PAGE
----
It is often said that a film set is like a military campaign. Another analogy would be that of a professional kitchen (itself based on the military model), which after the eminent French chef Auguste Escoffier, is organised in a strict hierarchy known as the brigade system. A filmmaker is thus not only like a general, but also like a chef. Louis-Charles Bitsch, one of the most important compagnons de route of the New Wave filmmakers, died this past May, on the heels of his old friend, Jacques Rivette. Bitsch’s ability to seamlessly contribute to film sets as writer, cameraman and assistant director, before becoming a filmmaker himself, may have been inherited from his father. Trained as a master pastry chef, Charles-Henri Bitsch oversaw, at the start of his long career, the pastry brigade at Stockholm’s illustrious 5-star Grand Hotel.
Just prior to their son’s birth in 1931, Charles-Henri and his wife moved back to Mulhouse in the Alsace and several years later to Paris. During the first half of the twentieth century, tuberculosis was still rampant in Europe. When Bitsch’s mother was sent to the Chamonix sanatorium after coming down with the infection, his father took a position running the kitchen in order to be near her. Bitsch, who remained in Paris with relatives, often spent his holidays there. Later, from 1954, his parents ran the Café de la Comédie, at 157, rue Saint Honoré, in front of the Comédie-Française. The bistro’s second floor became a popular hangout for Bitsch and his pals, serving not only as canteen but also as unofficial office where they penned and corrected their reviews for Cahiers du cinéma and Arts, as well as their scripts.
The post-war period in France was fecund for budding cinephiles like Bitsch and his friends. A member of the Objectif 49 Ciné-Club, he first met François Truffaut and Jacques Rivette at the club’s Festival du Film maudit in Biarritz. From 1951-53, he studied to be a director of photography at the École de Vaugirard (today the ENS Louis Lumière) in Paris where Pierre Lhomme and Philippe de Broca were among his classmates. Although he too had ambitions to direct films, he hedged his bets by learning a métier that would assure him a living while biding his time.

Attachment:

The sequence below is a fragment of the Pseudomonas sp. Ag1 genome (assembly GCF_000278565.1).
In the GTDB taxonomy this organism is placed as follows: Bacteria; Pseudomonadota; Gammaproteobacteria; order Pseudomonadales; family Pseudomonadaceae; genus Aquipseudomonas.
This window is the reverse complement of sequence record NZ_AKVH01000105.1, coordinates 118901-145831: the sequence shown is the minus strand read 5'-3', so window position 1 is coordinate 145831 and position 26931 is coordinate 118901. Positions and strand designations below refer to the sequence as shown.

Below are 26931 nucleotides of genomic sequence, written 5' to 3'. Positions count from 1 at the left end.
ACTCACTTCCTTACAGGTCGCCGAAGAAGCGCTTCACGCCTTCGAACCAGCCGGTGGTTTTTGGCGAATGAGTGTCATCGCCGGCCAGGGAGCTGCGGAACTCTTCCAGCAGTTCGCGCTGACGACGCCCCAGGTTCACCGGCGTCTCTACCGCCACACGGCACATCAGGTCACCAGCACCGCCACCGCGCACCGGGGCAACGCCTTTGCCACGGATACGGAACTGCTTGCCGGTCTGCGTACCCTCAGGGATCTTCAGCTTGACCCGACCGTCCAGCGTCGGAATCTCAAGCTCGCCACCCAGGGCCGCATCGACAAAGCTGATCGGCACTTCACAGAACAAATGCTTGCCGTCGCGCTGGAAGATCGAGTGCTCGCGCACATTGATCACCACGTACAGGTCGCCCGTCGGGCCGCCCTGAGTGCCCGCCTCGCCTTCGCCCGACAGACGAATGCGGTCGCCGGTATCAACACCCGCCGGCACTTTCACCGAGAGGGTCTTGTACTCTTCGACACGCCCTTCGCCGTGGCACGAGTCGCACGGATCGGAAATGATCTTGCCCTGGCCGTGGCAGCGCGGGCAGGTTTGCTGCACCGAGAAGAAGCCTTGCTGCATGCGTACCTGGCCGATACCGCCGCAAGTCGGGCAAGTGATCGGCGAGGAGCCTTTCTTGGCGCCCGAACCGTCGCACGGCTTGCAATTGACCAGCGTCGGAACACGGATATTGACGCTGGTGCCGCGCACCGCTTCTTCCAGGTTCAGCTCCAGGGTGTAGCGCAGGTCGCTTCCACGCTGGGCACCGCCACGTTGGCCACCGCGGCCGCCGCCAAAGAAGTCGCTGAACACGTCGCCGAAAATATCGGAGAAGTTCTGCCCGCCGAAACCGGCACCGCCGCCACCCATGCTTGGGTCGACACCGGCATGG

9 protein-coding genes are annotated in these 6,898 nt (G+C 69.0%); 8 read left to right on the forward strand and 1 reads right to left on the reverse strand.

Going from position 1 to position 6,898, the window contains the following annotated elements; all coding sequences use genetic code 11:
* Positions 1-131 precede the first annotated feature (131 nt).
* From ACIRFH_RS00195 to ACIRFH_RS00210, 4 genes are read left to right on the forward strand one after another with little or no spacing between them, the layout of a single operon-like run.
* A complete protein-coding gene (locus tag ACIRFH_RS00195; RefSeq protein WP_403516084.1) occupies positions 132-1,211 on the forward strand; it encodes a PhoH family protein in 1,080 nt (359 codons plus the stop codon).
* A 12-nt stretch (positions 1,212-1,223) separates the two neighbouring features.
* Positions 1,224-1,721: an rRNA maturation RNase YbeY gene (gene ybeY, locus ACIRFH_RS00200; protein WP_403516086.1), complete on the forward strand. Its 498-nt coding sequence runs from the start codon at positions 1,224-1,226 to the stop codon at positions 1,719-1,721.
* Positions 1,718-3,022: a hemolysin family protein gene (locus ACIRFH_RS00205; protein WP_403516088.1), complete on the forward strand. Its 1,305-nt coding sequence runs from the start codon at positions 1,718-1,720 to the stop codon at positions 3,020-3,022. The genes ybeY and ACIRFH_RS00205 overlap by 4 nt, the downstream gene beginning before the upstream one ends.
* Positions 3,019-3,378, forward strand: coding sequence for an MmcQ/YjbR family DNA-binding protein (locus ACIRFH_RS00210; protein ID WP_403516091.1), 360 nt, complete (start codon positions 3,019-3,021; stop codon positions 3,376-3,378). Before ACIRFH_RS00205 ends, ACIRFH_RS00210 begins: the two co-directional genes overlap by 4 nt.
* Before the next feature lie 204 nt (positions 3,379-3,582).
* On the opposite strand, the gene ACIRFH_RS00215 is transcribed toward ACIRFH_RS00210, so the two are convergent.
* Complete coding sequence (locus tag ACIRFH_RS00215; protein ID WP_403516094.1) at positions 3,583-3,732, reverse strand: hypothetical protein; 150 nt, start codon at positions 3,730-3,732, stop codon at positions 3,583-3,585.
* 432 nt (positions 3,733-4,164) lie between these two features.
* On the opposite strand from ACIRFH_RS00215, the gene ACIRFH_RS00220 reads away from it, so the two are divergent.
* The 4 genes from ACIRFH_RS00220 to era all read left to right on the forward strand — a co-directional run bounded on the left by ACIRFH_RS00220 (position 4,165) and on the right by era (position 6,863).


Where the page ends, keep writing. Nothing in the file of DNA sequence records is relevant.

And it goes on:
The stringent regulations of the Centre national de la cinématographie made it nearly impossible (with the exception of Le Silence de la mer by Jean-Pierre Melville, with whom Bitsch would later work) to make a film without the requisite ID card. Rivette, Truffaut, Bitsch, Pierre Lhomme, and several others devised a cooperative meant to circumvent that obstacle. The idea was to help each other – s’épauler les uns les autres – each one in the group would take his turn. In their biography of Truffaut, Antoine de Baecque and Serge Toubiana call Bitsch, “the faithful follower”.1 Did anyone take that strategy based on camaraderie more seriously than Bitsch? His nickname in those early years was Carolus.
If as a critic, Bitsch took a backseat to his more confident, swashbuckling comrades, only occasionally reviewing major films, his competency in English assured him pride of place as a Cahiers du cinéma interviewer with Anglophone directors.2 He was particularly proud of the two Orson Welles interviews he did with André Bazin.3
In 1952, while still a student at the Vaugirard School, Bitsch shot Rivette’s 45-minute-long film Le Divertissement, which miraculously has just re-surfaced and will screen at this year’s New York Film Festival. He both co-wrote the screenplay and shot Rivette’s short Le Coup du berger (Fool’s Mate, 1956) and was d.p. on Rivette’s first feature, Paris nous appartient (1960). Money was scarce on Paris nous appartient and Rivette filmed when he could, at the mercy of the schedules of his cast and crew. The shoot would occupy Bitsch for well over a year. Forty years later, it was Rivette’s debut feature that Bitsch chose to fondly recall in his filmed portrait by Gérard Courant. 4
Bitsch was also the cameraman for Eric Rohmer’s short Véronique et son cancre (Veronica and her Dunce, 1958). For Claude Chabrol, Bitsch worked repeatedly as an Assistant Director, including Le Beau Serge (1958), À Double Tour (Web of Passion, 1959) and Les Bonnes Femmes (1960). Philippe de Broca worked with him as assistant director on all three films. But while de Broca’s career subsequently took off (Les Jeux de l’amour[The Love Game, 1960], L’Amant de cinq jours [Five Day Lover, 1961], Cartouche ), Bitsch’s stalled. His turn should have been next. A review of his CV reveals a hiatus between 1960-62. While working on À Double Tour, the tuberculosis that had been latent in his body manifested itself. For Bitsch, the timing could not have been worse. The illness was no longer the death sentence it earlier had been5, it nevertheless would sideline him for over a year. By the time he returned to work, the crest of the New Wave was already slightly past.